Therefore, if we see problems along the way, we mustn’t despair. We mustn’t think we have erred in our direction. All the questions only prove that our country does not constitute the complete redemption but only its first flowerings. Or, more precisely, we are already at an advanced stage of our redemption process.
One might say: “I can agree to the redemption’s proceeding gradually, but not to its regressing and to our losing what we have already gained.” If so, however, my response is that G-d does not need your consent. Moreover, you’ve forgotten that the Jerusalem Talmud brings as a first example of gradual redemption, the Purim miracle, which began with Mordechai’s exposing the plot against King Achashverosh. Yet one can ask: Wasn’t that success followed by a decree to exterminate all the Jews, men, women and children?
The commentary on Sefer Charedim provides an answer to this: The “gradualness” referred to relates to the increase in light, yet it is also possible that within this process there will be times of great darkness.
You’ve also forgotten that when Moses came to redeem Israel, at first the situation deteriorated and Pharaoh hardened his decrees, as Ramban explains at the end of Shemot.
The rule is this: the redemption is not a sudden burst of light like the moon at midday, but light and darkness in coexistence. We rejoice over that light on Israel Independence Day, and we weep over that darkness on Tisha B’Av, and struggle to rectify it.
Therefore, in the Pesach Haggadah, we seek a “day that is neither day nor night”. We certainly long for a situation of total day, but we know that there is an intermediate situation of neither day nor night, and even for that we cannot possibly offer enough thanks, in comparison to the previous situation that was total darkness.
The source is the Prophets, from Zechariah 14:7: “There shall be one day which shall be known as the Lord’s, not day, and not night, but it shall come to pass that at evening time there shall be light.” It shall not be entirely like the future redemption, nor entirely trouble like the exile (Rashi, Redak).
Don’t worry. We are not stuck half-way through. “Shall I bring her there but not assist in the birth? Shall I begin to assist her but stop? – the word of G-d” (Isaiah 66:9). Rashi explains: “Shall I bring the woman to the birthing stone but not open her womb to remove her fetus? Shall I start something without being able to finish?”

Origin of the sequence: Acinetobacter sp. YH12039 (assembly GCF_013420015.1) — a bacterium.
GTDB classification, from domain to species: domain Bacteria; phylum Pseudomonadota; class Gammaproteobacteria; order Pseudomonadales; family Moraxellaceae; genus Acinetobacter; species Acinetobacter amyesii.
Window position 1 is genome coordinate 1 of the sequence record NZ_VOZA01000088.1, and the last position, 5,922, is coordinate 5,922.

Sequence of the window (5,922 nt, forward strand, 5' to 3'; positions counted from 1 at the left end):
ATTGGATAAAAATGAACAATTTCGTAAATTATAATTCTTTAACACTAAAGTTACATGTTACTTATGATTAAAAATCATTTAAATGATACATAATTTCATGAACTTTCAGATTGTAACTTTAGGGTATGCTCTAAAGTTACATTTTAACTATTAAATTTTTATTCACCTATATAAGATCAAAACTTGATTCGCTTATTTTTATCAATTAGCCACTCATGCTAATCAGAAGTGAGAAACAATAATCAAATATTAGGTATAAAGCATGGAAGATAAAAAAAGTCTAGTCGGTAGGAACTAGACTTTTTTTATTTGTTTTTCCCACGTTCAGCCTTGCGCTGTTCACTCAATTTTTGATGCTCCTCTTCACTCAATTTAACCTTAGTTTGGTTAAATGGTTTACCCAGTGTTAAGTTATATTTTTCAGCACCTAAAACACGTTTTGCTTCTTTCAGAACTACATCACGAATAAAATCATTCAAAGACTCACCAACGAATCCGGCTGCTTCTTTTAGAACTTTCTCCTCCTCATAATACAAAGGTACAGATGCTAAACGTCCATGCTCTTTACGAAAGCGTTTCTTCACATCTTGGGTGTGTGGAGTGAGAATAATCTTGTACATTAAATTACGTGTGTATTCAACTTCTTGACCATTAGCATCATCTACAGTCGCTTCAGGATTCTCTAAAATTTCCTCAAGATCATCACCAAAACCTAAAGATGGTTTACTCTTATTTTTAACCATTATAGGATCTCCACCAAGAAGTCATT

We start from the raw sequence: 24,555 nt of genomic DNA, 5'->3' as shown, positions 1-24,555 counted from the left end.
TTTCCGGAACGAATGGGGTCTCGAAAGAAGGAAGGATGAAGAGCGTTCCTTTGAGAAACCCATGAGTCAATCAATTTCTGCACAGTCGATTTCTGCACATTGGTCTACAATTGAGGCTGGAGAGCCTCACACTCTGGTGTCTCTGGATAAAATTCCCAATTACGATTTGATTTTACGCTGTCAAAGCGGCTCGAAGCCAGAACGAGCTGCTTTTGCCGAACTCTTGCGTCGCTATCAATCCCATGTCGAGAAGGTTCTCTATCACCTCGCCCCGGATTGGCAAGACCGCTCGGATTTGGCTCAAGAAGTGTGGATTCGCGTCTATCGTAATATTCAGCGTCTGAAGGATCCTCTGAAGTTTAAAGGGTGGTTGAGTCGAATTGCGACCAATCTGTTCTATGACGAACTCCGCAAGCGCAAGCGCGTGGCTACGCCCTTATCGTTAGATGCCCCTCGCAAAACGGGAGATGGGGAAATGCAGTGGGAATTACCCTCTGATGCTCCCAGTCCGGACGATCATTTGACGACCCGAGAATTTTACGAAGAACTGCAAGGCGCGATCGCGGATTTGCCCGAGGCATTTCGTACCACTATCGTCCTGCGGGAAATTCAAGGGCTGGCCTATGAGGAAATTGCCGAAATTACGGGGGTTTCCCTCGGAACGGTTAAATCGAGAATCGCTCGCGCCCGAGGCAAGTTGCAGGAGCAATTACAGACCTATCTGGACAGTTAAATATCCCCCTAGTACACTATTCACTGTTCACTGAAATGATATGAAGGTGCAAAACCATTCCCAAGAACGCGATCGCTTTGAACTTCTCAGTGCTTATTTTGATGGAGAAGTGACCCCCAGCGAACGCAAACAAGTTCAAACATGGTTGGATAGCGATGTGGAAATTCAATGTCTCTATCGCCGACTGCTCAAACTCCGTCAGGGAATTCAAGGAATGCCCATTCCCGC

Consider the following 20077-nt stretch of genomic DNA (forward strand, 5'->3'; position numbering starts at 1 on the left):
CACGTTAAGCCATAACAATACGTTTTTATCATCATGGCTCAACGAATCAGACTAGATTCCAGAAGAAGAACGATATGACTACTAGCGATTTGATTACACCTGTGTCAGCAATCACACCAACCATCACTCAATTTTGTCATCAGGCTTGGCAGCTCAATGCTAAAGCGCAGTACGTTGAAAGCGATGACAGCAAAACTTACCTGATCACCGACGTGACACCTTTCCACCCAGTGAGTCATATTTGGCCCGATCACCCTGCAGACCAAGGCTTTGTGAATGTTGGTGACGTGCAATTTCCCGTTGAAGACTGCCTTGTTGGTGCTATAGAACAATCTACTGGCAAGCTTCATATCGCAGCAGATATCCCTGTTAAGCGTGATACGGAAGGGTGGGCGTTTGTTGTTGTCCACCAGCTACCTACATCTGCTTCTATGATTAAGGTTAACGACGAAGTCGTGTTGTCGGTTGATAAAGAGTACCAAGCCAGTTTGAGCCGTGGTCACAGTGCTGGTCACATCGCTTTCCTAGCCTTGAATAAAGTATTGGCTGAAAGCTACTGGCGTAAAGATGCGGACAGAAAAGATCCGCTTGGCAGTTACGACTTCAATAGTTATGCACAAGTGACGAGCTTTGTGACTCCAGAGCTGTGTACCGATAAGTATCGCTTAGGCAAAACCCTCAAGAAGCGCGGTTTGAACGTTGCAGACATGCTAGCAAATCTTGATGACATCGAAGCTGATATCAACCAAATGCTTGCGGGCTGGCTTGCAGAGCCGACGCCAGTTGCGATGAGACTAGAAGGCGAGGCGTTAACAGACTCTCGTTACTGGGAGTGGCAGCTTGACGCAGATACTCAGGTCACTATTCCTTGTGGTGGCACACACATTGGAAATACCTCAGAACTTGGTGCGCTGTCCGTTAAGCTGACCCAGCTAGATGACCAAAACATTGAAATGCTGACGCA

Rav Avraham Yitzchak Kook writes [with Rav Aviner’s comments in square brackets], “In the end of days, a silent movement has arisen [the Zionist Movement, quietly working to influence hearts and minds]full of strengths and desires, full of contradictions and contrasts, full of light and darkness, and seeking to reach the shore of Jewish salvation. It represents a small light from the light of the Messiah [yet compared to the darkness of the exile, it is an enormous light].” (Orot, Yisrael U’tchiyato 20).
Is this the country we have been waiting for?
Absolutely! It’s not yet total light, but it has a lot of light, and it is getting brighter.
Rabbi Eyal Vered
The Silence of Israel Memorial Day
The siren. A uniform sound that penetrates deep in the heart. And behind the siren, a silence looms.
An entire nation stands silent, as in Aaron’s silence on the death of his sons (Leviticus 10:3).
What is this silence? What does it serve to expose?
The silence makes room. My human voice is muted, and thus I make room for other voices, voices I may never have heard.
And suddenly, when we stand there silent, the ear begins to hear new sounds, sounds we never knew, for the noise and chaos I have created blocked them off from me. It turns out that these sounds, produced by the silence, are near to me. I sense that despite the “other”ness, there is a blood connection between us. One blood courses through our veins, and that which henceforth seemed strange, distant, perhaps even alien, suddenly takes on the form of something close, like another limb, but from the same body, with the same blood flowing between us.
And as we flow more deeply into the silence, and allow it time and place, we succeed in seeing that actually, what connects us is infinitely greater than what separates us. We are all one simple fabric. Despite the differences, there is also great similarity, in our intentions, our deeds, and that we can achieve unity even in the external sphere of life.
Thus, the silence is the key to true unity, deep unity, which ponders, bleeds, and is silent, and which realizes that deep down, a single heart is beating, and one day a year succeeds in making us all stand silently, together.
Translation: R. Blumberg